Some of Curry's patients are residents of Miami who traveled to countries where Zika is widespread and then returned home with an infection. Others live in countries in Central and South America, where Zika now runs rampant. These patients already knew they were Zika-positive when they went to Miami, hoping to receive a higher level of care. The hospital was unable to confirm whether any of Curry's Zika-positive patients are among the 120 or so locally-acquired cases of Zika in the state.

According to the registry maintained by the CDC, there are approximately 800 pregnant women in the U.S. and 1,500 in U.S. territories with confirmed Zika infections. There are probably more than that, but tracking the number of cases is difficult since the virus only produces symptoms in one out of five people. The figures are also likely to be inaccurate because the CDC didn't begin tracking Zika-affected pregnancies until early summer.

Since the spring, Curry has monitored about 15 out of roughly 90 pregnant women in Florida who have tested positive. At least eight of these mothers have already delivered. She and her colleagues care for a number of infants born with problems related to Zika infection during pregnancy. (As of late September, the CDC reports there are have been 21 live births of infants with birth defects who test positive for the Zika virus, as well as five pregnancy losses.)

The hospital performs a battery of tests on these women. They conduct brain scans of infants in utero, but abnormalities aren't always easy to detect until the child is born. Sometimes, the baby looks normal, but a scan reveals an underlying problem.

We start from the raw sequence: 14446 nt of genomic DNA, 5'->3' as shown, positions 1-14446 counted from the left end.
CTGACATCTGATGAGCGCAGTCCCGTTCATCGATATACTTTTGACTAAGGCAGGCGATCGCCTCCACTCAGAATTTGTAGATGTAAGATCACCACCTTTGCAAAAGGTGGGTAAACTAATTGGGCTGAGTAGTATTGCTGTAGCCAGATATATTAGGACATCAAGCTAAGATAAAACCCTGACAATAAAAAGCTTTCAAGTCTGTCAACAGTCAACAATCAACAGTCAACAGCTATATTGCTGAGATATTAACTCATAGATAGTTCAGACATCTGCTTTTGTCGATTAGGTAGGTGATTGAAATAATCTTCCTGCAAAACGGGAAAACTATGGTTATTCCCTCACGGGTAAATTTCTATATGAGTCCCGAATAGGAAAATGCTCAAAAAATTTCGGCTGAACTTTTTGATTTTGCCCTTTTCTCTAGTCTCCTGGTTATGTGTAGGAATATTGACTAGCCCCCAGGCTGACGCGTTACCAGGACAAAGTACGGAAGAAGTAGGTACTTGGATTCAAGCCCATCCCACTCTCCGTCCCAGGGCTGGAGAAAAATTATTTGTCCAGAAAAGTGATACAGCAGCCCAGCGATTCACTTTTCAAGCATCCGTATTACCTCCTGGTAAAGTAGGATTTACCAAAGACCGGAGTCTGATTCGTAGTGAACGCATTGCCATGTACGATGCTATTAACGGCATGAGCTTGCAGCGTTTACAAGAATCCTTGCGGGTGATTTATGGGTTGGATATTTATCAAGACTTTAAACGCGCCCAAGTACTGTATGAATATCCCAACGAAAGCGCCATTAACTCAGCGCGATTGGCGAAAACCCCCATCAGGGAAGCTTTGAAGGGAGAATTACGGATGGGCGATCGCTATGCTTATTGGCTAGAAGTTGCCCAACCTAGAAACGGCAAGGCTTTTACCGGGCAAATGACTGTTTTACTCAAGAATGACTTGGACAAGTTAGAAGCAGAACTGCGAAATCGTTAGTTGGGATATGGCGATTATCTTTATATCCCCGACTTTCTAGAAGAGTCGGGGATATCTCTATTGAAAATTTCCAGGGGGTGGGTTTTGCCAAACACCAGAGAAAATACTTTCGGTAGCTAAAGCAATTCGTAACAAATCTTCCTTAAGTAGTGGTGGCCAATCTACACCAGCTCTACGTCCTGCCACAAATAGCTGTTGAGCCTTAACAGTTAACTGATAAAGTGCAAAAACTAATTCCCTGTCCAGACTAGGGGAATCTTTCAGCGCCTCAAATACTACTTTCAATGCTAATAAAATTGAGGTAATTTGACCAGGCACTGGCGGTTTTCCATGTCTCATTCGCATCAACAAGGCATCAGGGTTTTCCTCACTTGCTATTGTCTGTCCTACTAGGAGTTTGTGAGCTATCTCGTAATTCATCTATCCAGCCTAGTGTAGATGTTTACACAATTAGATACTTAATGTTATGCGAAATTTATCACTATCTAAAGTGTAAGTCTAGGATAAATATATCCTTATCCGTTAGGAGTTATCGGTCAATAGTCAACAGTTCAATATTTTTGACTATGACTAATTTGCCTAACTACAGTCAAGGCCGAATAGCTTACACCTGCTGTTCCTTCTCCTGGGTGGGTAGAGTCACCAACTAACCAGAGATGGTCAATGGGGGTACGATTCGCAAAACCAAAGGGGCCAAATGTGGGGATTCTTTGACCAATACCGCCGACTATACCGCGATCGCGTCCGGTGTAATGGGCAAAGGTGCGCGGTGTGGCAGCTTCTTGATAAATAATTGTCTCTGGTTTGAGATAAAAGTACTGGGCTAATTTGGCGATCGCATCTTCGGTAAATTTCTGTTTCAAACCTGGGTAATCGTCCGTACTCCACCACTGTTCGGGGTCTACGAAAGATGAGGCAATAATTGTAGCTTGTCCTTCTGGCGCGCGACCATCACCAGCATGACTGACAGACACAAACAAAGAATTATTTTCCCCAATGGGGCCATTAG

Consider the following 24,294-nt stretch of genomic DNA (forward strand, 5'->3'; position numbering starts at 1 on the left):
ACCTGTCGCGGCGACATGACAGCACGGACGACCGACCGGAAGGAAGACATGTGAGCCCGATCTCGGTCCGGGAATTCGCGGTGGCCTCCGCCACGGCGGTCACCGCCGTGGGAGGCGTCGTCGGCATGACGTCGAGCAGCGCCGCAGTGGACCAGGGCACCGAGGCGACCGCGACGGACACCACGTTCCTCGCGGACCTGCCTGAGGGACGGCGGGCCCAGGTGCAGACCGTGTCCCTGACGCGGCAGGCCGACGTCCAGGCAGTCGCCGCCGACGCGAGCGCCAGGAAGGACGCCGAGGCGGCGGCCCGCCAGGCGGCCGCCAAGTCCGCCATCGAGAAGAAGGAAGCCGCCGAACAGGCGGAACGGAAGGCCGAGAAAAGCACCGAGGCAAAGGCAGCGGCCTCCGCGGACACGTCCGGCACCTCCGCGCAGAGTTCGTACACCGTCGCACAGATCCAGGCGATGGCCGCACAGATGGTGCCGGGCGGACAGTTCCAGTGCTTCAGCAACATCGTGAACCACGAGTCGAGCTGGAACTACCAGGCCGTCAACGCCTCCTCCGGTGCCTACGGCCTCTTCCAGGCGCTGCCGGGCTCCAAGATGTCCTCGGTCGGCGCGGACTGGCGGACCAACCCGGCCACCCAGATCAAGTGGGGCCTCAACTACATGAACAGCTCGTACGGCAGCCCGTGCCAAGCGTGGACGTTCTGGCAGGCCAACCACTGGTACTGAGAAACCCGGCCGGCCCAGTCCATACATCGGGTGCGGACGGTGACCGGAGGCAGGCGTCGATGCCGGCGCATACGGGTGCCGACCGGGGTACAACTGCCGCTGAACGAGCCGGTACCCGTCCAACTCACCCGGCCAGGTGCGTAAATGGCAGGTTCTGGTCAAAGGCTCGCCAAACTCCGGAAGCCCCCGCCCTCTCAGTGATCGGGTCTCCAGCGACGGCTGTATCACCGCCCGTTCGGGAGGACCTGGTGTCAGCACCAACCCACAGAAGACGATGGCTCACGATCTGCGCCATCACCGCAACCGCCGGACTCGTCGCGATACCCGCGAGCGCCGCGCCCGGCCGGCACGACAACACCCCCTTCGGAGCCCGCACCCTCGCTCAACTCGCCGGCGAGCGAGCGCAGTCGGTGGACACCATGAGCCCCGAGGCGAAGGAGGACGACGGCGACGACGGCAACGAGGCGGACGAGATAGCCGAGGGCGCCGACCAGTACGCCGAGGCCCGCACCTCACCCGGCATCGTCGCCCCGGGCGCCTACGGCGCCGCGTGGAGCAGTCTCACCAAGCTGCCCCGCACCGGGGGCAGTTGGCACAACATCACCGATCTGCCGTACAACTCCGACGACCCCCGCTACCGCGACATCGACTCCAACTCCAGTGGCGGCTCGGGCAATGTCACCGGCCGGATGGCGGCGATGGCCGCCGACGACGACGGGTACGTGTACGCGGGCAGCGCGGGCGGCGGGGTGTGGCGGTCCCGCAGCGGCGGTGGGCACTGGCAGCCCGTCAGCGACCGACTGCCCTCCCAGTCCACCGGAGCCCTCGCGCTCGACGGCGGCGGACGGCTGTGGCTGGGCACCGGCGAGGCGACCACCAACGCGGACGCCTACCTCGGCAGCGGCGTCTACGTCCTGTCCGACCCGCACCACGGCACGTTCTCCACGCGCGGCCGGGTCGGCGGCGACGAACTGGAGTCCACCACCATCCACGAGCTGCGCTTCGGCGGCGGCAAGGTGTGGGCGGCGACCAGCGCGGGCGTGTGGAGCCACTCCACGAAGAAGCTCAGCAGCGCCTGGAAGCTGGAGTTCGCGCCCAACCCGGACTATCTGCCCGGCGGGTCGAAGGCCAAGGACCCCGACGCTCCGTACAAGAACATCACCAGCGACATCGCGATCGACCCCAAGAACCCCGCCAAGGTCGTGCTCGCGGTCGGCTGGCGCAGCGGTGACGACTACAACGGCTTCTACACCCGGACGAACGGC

The reason: The virus doesn't only cause microcephaly. Most of what we know about Zika's effects on pregnancy is a result of its outbreak in Brazil, where there is widespread transmission. And doctors now classify the spectrum of abnormalities as Zika congenital syndrome. These include neural defects such as brain calcifications and atrophy, as well as retinal damage, hearing problems and abnormal curvature of joints. The degree of these birth defects appears to depend upon which trimester a mother becomes infected with Zika; the problems tend to be most pronounced when infections occur at the very beginning of a pregnancy but even it's still unclear.

In Florida, all pregnant women with Zika infection are treated the same, regardless of whether she was infected in the state or somewhere else. Florida officials recently announced that any infant born in the state who tests positive for Zika infection is eligible for a state-run intervention program for children with special needs.

Zika has the terrifying potential to leave a permanent mark on a generation of kids, a fact that's already apparent in Brazil. The very first children born amid the country's outbreak are already turning one, and local physicians report that the health of most of these kids is becoming worse. Many of the infants are suffering from seizures and severe aggitation, frequent crying and also have a type of extreme reflux that prevents them from eating, according to Reuters. Some of the doctors aren't sure how long these children will actually live.

Curry, however, believes it's important for doctors not to dwell too much on this grim reality. She tells fellow physicians not to make "the whole pregnancy and childbirth about the disease.

"I think part of our job as students, as residents, as attendings is to still cheer and sing happy birthday and keep things light because it is someone's birthday," she says. "Pregnancy is filled with uncertainty; this is just another thing we put on the list."